Ronald Huiskamp from H-Hospitality took us on a quick global tour of who’s doing what and well. In Dubai, however, fine dining is dying, rent is still astronomical, profitable life cycle is between 3-4 years and we are still in love with large 170-seater restaurants for some reason. Ronald is also taking us all for lunch in Amsterdam next year.
Dubai’s finest F&B thinkers, Emma Banks, Ravi Chandran, Kieran Mallon and Andrew Morrow spoke with Naim Maadad about the Industry Think Tank Initiative they have been developing over the last year. They have established a mission statement and objectives and are finding ways to encourage honest and frank dialogue about difficult subjects. Well, Naim is, at least.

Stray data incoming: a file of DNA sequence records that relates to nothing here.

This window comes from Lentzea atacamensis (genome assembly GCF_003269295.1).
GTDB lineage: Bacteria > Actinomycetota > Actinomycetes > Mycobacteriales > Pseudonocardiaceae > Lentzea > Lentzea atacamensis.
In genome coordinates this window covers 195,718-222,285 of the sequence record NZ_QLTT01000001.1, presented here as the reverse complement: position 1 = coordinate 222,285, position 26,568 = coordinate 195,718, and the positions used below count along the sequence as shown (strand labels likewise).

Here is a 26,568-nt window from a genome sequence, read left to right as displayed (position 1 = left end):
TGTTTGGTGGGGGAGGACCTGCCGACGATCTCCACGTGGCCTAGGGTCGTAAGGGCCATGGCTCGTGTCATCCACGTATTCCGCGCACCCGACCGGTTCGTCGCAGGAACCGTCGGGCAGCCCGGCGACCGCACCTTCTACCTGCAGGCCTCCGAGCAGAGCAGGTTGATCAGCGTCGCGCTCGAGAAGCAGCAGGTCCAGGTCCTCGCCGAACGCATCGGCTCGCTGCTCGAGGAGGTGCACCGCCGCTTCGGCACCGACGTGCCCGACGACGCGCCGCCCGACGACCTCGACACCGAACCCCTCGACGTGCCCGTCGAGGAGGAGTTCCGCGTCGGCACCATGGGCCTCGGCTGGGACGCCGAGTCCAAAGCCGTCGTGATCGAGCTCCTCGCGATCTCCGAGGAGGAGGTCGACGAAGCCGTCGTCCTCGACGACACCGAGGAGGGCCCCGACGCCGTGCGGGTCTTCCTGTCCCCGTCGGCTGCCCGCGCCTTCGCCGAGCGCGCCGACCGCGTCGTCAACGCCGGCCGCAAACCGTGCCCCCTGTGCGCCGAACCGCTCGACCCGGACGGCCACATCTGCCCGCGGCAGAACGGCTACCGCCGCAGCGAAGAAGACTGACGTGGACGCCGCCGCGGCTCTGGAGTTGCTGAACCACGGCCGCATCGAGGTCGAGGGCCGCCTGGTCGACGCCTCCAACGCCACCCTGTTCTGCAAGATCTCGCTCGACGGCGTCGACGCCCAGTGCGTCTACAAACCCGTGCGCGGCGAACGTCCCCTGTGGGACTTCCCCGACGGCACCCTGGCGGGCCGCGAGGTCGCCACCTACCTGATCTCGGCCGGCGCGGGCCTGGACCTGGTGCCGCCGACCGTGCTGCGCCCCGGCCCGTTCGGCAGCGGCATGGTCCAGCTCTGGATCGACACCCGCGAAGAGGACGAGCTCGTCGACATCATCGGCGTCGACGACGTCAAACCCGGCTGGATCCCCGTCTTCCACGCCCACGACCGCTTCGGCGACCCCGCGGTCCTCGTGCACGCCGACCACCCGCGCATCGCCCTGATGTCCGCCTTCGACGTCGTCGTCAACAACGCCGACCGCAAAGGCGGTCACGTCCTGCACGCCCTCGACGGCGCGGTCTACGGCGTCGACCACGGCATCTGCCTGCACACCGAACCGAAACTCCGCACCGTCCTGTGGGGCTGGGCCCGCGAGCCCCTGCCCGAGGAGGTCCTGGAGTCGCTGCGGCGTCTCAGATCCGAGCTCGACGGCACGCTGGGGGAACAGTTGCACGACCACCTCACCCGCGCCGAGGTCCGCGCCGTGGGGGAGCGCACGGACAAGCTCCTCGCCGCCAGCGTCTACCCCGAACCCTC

Finally, Duncan returned with Adrian Azodi from Deliveroo, who spoke about the Dark side Kitchens that are successfully bringing more food options to more people across the region, providing great partnership opportunities for many F&B operators.
We then moved upstairs to Hotel Cartagena for some networking and what happens in Hotel Cartagena stays in Hotel Cartagena. Thank you to Atelier EPJ for hosting us and on behalf of GRIF, I’m sorry we left the team of Westlodge with only about 8 minutes to put their restaurant back together before their first guests arrived. It won’t happen again.